Chiang Mai: Cooking Thai Food, Chatting with Buddhist Monks, and Encountering All Kinds of Animals

January 9, 2018

Chiang Mai, the capital of the northern region of Thailand, was the second major stop in our trip through this diverse country. It has a completely different pace of life than Bangkok, and it has a clearly defined old center. If you stay in a hotel in this old town, go visit the temples in this part and also go for your meals here, it’s very easy to forget that you’re actually in a major, modern city.

But visiting the tourist attractions in the old part of Chiang Mai is only a small part of what you can do here. There are dozens of other activities on offer, from kayaking (which Daniel did twice during our stay in Chiang Mai), to all types of massages at all possible price tags, to visiting elephant sanctuaries (which I wrote about in the previous post), to trekking in the forests close to the city, to tens of cooking schools, to a tiger safari (where you get to spend time and take photos with real live tigers, no cages, no separation between you and the animals. I wonder if this is legal anywhere else in the world. Needless to say, we passed on this one.)

Learning to cook Thai food

We spent one day in a Thai cooking class, which started with a visit to a local market, where we got explanations of what the different types of rice are and how to judge their quality (the particular booth where we stopped had 12 (!!) types of rice on sale) and what the typical Thai spices and oils are.

After the market visit, we drove to a farm a bit outside of the city where we had the actual cooking class. Here we were first shown some typical Thai herbs in the organic garden of the farm and then it was time to roll our sleeves up. We each had an own cooking station and, following the teacher’s instructions, we made a Thai soup (Daniel and I chose Tom Ka, a soup made with coconut milk), vegetable spring rolls, a red curry and a cashew nut stir-fry. Of course, we all ate what we made ourselves, plus a papaya salad and the classical Thai dessert of mango and sticky rice, which were made for us. It was a fun day, but the food was waaaay too much. Some of the course participants chose to take the remaining food in doggy bags with them.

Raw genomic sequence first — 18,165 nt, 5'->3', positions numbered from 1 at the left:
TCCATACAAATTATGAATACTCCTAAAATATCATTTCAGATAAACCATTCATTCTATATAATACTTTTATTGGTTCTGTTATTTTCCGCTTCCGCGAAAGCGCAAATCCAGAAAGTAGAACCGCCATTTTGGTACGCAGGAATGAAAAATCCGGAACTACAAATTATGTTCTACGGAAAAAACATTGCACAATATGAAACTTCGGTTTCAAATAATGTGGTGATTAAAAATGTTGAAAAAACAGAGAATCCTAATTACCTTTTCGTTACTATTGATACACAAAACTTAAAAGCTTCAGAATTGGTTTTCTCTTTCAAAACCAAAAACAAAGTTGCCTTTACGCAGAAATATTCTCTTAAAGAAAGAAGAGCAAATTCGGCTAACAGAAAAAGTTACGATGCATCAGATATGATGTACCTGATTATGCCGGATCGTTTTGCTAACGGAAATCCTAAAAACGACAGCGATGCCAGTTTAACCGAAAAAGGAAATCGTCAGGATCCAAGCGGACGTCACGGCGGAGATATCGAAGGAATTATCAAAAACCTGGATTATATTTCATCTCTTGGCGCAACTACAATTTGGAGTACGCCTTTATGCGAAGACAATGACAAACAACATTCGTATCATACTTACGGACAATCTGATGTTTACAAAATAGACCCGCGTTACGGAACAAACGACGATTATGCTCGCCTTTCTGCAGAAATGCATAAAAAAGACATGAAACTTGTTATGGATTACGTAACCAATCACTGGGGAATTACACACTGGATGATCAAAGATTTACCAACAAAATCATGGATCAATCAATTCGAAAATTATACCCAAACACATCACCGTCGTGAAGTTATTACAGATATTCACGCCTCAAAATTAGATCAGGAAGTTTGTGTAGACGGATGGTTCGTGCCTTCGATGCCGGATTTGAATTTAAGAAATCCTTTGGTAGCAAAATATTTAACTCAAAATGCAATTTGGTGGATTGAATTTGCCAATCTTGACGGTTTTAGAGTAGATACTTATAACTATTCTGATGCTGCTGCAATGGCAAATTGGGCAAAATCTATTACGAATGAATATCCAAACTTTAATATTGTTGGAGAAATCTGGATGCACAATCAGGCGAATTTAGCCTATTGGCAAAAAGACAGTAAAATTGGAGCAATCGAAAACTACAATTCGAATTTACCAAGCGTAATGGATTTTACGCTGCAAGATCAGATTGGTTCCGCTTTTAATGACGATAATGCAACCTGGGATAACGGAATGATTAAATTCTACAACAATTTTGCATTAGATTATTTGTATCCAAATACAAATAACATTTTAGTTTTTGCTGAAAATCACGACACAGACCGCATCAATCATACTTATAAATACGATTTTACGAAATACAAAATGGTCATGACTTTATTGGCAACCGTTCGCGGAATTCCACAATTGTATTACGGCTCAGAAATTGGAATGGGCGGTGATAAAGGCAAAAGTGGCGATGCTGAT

Daniel and I had taken a cooking class in Bali before, but there we didn’t get to do much ourselves, we were mostly just shown how the various dishes were made. In contrast to that, now, in Chiang Mai, we made most of the food ourselves and had to bear the consequences if something didn’t turn out as expected. But no one in the course complained that what they made was bad :)

Temples in Chiang Mai

While Daniel was off on his kayaking adventures, I visited two of the major temples in the city. They were both quite lavish and obviously prosperous enough. Two things were special though here, compared to the temples we saw in Bangkok:

  • Both temples contained incredibly life-like statues of monks who had previously lived or participated in ceremonies there. When I first saw such a statue, it really scared me, because I hadn’t expected to see a person sitting down there in a meditation position inside a glass box. Took my brain a few seconds to realize it was not a real person…